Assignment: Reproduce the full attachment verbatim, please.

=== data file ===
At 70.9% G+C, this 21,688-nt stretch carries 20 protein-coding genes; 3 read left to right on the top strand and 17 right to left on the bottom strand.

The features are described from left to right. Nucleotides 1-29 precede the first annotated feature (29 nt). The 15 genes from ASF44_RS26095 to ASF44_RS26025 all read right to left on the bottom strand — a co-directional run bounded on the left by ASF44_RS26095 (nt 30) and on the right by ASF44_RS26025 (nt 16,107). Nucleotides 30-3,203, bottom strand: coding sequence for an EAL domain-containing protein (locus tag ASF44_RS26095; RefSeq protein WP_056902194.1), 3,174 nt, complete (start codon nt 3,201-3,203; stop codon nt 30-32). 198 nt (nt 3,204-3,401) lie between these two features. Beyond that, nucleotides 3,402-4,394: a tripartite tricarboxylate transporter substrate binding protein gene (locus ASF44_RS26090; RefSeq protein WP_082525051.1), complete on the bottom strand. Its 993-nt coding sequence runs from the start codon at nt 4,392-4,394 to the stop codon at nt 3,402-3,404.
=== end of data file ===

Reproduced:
At 70.9% G+C, this 21,688-nt stretch carries 20 protein-coding genes; 3 read left to right on the top strand and 17 right to left on the bottom strand.

The features are described from left to right. Nucleotides 1-29 precede the first annotated feature (29 nt). The 15 genes from ASF44_RS26095 to ASF44_RS26025 all read right to left on the bottom strand — a co-directional run bounded on the left by ASF44_RS26095 (nt 30) and on the right by ASF44_RS26025 (nt 16,107). Nucleotides 30-3,203, bottom strand: coding sequence for an EAL domain-containing protein (locus tag ASF44_RS26095; RefSeq protein WP_056902194.1), 3,174 nt, complete (start codon nt 3,201-3,203; stop codon nt 30-32). 198 nt (nt 3,204-3,401) lie between these two features. Beyond that, nucleotides 3,402-4,394: a tripartite tricarboxylate transporter substrate binding protein gene (locus ASF44_RS26090; RefSeq protein WP_082525051.1), complete on the bottom strand. Its 993-nt coding sequence runs from the start codon at nt 4,392-4,394 to the stop codon at nt 3,402-3,404.